As his clean-shaven naivete gave way to bearded seriousness, a humbling occurred. The “bird app” exposed the gullibility of a free market of thought, where in the void of expectation and rules, followed the inevitable proffering of base human nature. The wave of anonymity became a cultural signal apropos of the social network and its relationship to personal security; challenging orthodoxy but staying employed.
The Trump era on Twitter proved that in the absence of gates and walls, the open space becomes intensely tribal—dogmatic to such a degree that any kind of moderate position is caught in the crossfire, further incentivising the need to shout from beyond an anime avatar or bust of a historical figure. Yet this is merely the jab and counter of politics.
The gradual, lethargic breakdown of trust in “the system” led to the venture capital thrust behind personal business, as well as building a model image of yourself, take on a newfound life in the form of Twitter showboating, with an example such as Naval Ravikant, representing the subsumed identity into a fount of soundbites, snippets, and excerpts of insight. Thus, spawning a thousand would-be brands and facades.
The lack of conversational dynamics on Twitter and individualist focus (in that your profile could be anything) produces a thrall of self-styled narcissism and ideology at times, and increasingly so with the breakdown of societal structures. Torn between predatory Machiavellianism, ardent crypto acolytes, or trad-feminine circles with burn books in the DMs.
Twitter does not hold your hand, for good and for bad. If you have been around the world, are wizened by the trials of life, then it is a place where cultured wisdom may find an outlet. If not, it might just be a perpetual labyrinth of rabbit holes, twisting and turning your thoughts until you realise, they are wholly a product of the internet.
An entropic dark energy web… wait I’ve gone too far.
Ghosts and Ten Second Bucket Lists
It is nothing new for a generation to be held captive by an interest, product, or idea. The manifest craze of Pokémon still lingers in my memory, and even now, the trading card game is resurgent. Yet, we are in unprecedented times, where generations are programmed without the conscious awareness capable of keeping up.
YouTube is a haven for the creator, it’s got an earnestness to it that is inarguable, there are no distortions because of the implicit creative process of alchemising a product of the mind; it is never direct or immediate enough for self-exploitation. While its algorithmic pressures remain, the sheer desire to create in a leg race beats the clickbait. Instagram, well, it’s WYSIWYG. It’s not the salvation of humanity, but it’s fairly transparent.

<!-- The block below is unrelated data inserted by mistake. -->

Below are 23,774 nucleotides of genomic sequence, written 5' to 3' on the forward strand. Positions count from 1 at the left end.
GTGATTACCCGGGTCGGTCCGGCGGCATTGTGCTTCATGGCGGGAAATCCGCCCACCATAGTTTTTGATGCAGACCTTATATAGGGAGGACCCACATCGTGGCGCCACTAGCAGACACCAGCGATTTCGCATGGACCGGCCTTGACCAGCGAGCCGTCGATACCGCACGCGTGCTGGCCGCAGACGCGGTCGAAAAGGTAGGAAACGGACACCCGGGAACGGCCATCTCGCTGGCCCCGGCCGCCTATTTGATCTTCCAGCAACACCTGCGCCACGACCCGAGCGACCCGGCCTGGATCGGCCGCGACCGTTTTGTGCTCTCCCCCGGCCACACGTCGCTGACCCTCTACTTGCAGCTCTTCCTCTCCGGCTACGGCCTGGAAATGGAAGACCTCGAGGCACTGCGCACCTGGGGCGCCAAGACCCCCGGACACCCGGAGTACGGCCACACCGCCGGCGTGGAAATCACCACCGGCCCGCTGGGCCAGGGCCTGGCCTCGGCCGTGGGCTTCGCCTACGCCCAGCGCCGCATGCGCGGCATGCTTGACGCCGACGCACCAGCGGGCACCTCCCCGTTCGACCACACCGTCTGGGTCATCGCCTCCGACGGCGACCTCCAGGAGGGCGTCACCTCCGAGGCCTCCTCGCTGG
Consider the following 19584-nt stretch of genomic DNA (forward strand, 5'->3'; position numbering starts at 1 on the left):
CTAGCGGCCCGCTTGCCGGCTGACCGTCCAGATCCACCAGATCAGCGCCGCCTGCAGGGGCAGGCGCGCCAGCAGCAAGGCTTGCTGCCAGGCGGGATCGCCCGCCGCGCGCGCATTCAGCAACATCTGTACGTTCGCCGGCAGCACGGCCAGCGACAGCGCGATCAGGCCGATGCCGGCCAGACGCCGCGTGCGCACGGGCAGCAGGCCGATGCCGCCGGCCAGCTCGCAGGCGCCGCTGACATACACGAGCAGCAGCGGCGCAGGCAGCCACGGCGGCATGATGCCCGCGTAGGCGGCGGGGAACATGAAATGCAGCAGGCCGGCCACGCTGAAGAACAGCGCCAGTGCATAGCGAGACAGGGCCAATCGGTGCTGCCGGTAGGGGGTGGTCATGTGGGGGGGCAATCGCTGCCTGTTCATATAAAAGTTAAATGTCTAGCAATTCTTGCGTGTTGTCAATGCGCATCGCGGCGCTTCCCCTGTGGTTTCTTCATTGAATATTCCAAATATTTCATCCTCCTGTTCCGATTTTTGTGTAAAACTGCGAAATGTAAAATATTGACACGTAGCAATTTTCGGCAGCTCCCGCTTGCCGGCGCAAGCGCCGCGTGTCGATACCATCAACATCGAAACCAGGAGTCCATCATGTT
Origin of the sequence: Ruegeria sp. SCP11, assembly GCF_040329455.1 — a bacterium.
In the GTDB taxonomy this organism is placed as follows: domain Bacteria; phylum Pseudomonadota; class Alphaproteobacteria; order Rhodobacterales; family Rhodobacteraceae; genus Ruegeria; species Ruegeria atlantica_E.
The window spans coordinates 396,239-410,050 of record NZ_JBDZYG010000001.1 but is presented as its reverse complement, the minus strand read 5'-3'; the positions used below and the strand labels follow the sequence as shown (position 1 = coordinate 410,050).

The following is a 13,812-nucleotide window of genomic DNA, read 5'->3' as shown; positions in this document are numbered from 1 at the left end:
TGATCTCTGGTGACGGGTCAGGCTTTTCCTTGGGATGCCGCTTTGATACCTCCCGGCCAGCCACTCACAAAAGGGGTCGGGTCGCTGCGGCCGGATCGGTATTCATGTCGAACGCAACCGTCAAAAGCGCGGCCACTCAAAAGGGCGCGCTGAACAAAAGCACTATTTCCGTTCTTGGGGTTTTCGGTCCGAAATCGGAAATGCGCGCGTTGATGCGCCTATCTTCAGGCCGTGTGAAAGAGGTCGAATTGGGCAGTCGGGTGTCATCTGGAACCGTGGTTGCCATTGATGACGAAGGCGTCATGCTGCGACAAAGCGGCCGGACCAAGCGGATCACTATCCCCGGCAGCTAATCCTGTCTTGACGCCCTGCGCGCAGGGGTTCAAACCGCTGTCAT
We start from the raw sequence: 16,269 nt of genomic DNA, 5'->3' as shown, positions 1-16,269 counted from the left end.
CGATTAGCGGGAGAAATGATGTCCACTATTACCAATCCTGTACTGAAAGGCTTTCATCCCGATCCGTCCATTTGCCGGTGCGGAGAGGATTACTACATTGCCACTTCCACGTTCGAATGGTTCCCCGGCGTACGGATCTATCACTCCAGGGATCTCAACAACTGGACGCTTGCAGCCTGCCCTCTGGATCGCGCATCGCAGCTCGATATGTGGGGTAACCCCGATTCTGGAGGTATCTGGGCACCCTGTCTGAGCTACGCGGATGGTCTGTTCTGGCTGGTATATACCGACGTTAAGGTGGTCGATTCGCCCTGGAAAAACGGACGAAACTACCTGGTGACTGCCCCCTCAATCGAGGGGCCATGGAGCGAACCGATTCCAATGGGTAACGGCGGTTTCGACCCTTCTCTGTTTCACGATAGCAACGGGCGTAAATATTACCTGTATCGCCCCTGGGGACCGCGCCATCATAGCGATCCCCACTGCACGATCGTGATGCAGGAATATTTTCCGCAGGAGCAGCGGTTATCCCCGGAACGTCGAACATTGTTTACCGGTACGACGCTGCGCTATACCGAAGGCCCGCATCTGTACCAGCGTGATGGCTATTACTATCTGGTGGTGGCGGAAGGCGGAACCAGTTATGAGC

Snapchat and TikTok however, seem products of something else. The sinister side of the app culture.
In the time of profuse ghosting, Snapchat’s logo steps into the shoes of Casper, but there’s little friendly here. Be it Casper or Grimer, the quaint ghost image in yesteryear animation heralded untapped potential as the lovable characters sought to bridge worlds, but Snapchat is the inverse—the potential that can never manifest.
The death by a thousand cuts of the light bending to touch your retina, boom, gone again. An instinctive, dopaminergic surge to take aim and have the dictates of the app instigate its purge. Camera lens, the gateway to invalidation. You can’t stay for more than a few moments; a life lived in impermanence. Why then after its inculcation, would you try to make anything stick?
TikTok, tick tock, that’s another second of your life gone. The logo itself has a fake 3D effect; that’s your world held hostage. Even worse if you understand the algorithmic mechanics, the awe is blinding. Soma has a new flavour, people living in their bucket lists in 20 seconds, cramming the seconds for relevance before their time is up. Girls knocked for six in their subconscious, entering a trance, coopted by the ritual, the space emerging a repressed ent…
Wait, I forgot, you know what you’re doing. But that’s just it, isn’t it? Let the vampire in, and suddenly there’s a frat party at your house and all the ghouls are invited. You’re forced to tell the neighbours that’s how you wanted it all along.
Does the algorithm predict you, or are you predicted by the algorithm? At a certain point, it’s impossible to tell.